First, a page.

Breakdown of the Tax Bracket changes from the GOP House Tax Cuts and Jobs Act

[EDIT FROM MIKE 2/20/2018: This article was an analysis of the initial proposal for a tax reform plan that passed in late 2017. Some or all of this information may be outdated at the time of reading, but remains here for historical purposes.]

Quick version: the tax reform plan that purports to cut taxes for the middle class may actually cause many middle class taxpayers to see an increase in taxable income and possibly even up to a 10% tax rate jump.

————————-

This morning the House GOP announced its long-awaited tax reform plan – the Tax Cuts and Jobs Act. It includes major tax code changes, including a complete overhaul of the tax brackets. The plan would create four tax ranges, down from the current seven brackets.

In addition, the TCJA would double the standard deduction, removing about $6,000 of taxable income from individuals and about $11,500 from married couples filing jointly.

Eliminated Deductions

The Act also removes many popular taxable income deductions that are used by millions of taxpayers. Tax deductions lower the amount of taxable income – the income figure used to calculate how much tax you owe.

Here’s a short list of some of the deductions that would disappear under this plan:

  • state and local taxes paid
  • employment-related expenses
  • vehicle use and mileage
  • medical expenses
  • equipment purchase and depreciation
  • business losses
  • lottery losses
  • job relocation/moving expenses

The plan would keep the popular mortgage interest, charitable giving, and 401(k) retirement contribution deductions. Education credits will be “streamlined” (which could impact tuition support and student loan interest deductions) and the child credit will be increased.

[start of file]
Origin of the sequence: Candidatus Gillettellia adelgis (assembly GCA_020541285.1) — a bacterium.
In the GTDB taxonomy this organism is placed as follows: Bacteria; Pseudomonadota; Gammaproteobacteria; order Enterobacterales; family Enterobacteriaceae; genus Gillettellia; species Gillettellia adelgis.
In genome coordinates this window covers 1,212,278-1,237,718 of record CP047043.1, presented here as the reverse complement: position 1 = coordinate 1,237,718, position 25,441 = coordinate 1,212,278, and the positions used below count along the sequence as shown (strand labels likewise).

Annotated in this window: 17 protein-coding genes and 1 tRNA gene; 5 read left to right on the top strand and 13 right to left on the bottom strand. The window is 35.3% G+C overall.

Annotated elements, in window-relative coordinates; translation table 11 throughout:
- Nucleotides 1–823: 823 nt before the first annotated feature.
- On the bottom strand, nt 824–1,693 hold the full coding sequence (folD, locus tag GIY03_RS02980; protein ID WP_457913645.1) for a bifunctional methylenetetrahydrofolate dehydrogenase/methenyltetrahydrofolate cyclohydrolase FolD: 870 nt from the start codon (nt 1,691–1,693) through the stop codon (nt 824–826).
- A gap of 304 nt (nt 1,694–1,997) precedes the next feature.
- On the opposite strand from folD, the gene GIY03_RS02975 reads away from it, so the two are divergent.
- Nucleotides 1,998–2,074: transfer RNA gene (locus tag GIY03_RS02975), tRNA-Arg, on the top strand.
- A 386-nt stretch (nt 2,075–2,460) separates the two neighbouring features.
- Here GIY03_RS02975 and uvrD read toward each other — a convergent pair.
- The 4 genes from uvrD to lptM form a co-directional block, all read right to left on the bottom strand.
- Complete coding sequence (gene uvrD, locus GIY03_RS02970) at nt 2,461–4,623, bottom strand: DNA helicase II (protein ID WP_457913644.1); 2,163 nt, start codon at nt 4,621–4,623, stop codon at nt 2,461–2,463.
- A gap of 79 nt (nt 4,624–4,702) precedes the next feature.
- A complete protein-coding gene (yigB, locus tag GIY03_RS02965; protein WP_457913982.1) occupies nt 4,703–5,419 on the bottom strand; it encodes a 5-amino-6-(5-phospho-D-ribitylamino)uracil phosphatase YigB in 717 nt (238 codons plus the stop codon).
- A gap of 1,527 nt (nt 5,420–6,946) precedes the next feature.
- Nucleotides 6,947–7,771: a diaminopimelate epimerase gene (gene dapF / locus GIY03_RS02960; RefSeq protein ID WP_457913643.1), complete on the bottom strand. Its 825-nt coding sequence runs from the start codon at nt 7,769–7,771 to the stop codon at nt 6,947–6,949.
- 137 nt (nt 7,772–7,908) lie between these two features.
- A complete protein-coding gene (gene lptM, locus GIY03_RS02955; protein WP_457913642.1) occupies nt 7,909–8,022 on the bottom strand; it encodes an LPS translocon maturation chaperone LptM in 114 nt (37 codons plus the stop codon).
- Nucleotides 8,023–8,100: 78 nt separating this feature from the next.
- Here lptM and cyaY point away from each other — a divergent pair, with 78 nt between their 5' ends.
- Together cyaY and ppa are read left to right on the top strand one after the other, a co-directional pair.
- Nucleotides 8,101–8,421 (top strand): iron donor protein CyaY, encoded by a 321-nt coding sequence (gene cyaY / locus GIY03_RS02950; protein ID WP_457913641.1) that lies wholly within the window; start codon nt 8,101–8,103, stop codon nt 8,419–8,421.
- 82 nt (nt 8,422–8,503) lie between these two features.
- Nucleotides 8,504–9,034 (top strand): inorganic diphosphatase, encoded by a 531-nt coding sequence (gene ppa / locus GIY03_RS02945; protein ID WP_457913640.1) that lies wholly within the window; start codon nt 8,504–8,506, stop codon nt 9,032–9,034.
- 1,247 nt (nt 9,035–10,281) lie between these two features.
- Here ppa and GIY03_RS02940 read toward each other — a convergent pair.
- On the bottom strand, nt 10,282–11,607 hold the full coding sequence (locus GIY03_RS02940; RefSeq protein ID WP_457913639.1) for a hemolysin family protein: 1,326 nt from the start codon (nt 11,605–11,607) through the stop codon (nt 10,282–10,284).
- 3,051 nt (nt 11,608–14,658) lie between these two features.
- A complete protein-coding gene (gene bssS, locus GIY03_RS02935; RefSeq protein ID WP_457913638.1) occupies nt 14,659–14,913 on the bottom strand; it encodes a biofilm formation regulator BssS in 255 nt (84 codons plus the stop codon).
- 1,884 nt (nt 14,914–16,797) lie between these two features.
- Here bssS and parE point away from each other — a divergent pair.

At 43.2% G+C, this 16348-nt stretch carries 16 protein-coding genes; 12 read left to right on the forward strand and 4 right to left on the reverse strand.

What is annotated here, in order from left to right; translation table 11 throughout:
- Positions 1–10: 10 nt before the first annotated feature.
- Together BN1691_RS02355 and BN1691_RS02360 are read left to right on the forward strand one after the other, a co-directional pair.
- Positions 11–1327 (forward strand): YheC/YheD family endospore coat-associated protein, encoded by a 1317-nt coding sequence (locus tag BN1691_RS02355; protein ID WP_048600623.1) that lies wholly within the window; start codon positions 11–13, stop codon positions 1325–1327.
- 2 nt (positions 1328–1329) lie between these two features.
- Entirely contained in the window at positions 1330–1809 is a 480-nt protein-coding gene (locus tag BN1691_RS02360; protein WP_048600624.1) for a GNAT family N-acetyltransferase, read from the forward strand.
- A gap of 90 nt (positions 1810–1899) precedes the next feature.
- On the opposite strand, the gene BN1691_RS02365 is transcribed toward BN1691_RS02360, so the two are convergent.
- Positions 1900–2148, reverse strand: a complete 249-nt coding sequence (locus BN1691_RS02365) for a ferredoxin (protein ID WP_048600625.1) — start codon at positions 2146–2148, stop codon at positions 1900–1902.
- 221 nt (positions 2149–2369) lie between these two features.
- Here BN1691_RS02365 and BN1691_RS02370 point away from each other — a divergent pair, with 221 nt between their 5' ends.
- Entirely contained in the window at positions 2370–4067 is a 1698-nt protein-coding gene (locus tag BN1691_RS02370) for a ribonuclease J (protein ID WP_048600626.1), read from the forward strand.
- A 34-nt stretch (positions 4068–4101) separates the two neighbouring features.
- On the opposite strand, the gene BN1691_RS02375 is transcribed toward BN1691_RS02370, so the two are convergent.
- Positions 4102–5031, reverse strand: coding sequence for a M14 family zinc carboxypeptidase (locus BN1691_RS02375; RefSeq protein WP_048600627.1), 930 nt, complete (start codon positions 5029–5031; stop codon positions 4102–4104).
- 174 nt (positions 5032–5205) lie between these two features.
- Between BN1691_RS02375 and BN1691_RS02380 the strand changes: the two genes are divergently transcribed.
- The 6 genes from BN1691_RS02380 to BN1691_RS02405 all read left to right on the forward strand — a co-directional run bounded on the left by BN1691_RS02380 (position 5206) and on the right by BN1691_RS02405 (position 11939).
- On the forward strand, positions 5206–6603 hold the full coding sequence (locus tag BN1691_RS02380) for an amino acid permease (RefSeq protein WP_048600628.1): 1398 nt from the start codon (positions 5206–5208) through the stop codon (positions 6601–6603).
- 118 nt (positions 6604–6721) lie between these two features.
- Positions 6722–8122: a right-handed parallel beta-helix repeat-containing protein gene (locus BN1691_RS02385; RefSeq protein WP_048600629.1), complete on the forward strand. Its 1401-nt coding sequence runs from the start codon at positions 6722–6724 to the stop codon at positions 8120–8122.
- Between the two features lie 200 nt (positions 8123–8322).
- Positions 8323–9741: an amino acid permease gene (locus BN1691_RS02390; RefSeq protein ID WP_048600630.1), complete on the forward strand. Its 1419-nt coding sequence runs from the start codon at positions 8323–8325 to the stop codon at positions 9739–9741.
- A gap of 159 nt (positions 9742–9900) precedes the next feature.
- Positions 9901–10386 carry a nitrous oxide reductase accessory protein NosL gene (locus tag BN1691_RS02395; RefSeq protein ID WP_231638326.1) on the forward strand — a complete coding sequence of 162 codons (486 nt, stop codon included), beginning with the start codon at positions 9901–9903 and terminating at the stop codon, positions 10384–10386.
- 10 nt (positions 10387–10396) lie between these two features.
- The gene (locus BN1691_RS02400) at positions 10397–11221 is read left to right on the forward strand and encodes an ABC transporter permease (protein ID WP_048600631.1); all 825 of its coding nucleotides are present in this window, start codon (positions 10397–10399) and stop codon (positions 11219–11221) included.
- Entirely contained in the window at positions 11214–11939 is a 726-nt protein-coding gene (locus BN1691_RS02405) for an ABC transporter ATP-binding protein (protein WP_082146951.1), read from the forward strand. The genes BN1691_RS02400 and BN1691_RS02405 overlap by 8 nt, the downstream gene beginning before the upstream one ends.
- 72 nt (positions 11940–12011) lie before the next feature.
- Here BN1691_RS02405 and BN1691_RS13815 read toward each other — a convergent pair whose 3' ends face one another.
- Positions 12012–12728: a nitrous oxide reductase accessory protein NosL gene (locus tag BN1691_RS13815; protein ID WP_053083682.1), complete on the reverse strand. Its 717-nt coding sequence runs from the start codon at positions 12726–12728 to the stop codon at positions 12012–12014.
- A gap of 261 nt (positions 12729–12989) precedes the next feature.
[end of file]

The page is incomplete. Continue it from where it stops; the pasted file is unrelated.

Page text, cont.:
Why this matters: This all directly impacts how much of your income is taxable (when you apply it to the new tax brackets, below). You will actually lose money (through an increase in taxable income) if you currently itemize your deductions using the eliminated deductions in excess of the new standard deduction (since the standard deduction is what you’ll be forced to use under the new plan, instead of itemizing deductions with the above options).  In other words, you will likely pay more tax if you currently itemize a lot of common deductions because under the reform plan those deductions simply won’t exist anymore.

Example: Let’s say you are an individual that takes $15,000 worth of deductions from the eliminated deductions listed above. The proposed plan’s new individual standard deduction is $12,000 (up from $6,350).  $15,000 – $12,000 = $3,000, so under this plan you would have $3,000 more of taxable income due to the lost deductions  (say you’re in the 15% bracket,  that’s $450 more in taxes you have to pay).

Tax Bracket Changes

Once you figure out your new taxable income with the changes in deduction options, you can apply that amount against the new tax brackets.

Below are tables containing taxable income ranges and their corresponding current and proposed tax rates.

Individuals

Taxable Income Old Tax Rate New Tax Rate
0-10K 10% 12%
10-38k 15% 12%
38k-92k 25% 25%
92k-192k 28% 25%
192k-417k 33% 35%
417k-420k 35% 35%
420k-500k 39.6% 35%
500k+ 39.6% 39.62%

Married Filing Jointly

Taxable Income Old Tax Rate New Tax Rate
0-19k 10% 12%
19k-76k 15% 12%
76k -153k 25% 25%
153k-233k 28% 25%
233k-260k 33% 25%
260k-417k 33% 35%
417k-471k 35% 35%
470k- 1 million 39.6% 35%
1 million + 39.6% 39.62%

Initial Observations – Winners and Losers

Here’s what we can take away from just these aspects of the tax reform plan (we don’t have time to get to the corporate tax changes, the estate tax repeal, or other organizational credits and deductions).

The Savers
People with taxable income in the following ranges will likely favor the proposed changes, as they’ll see a reduced tax rate:

  • Individuals
    • $10,000 – $38,000
    • $92,000 – $192,000
    • $420,000-$500,000
  • Married Filing Jointly
    • $19,000 – $76,000*
    • $153,000 – $260,000
    • $470,000 – $1 million

*People near the top of this bracket often fall into this range only because they itemize a long list of deductions. As a result of the eliminated deductions, it’s very likely they will have then enough taxable income to be bumped up into the next bracket – a 10% tax rate increase from current rates.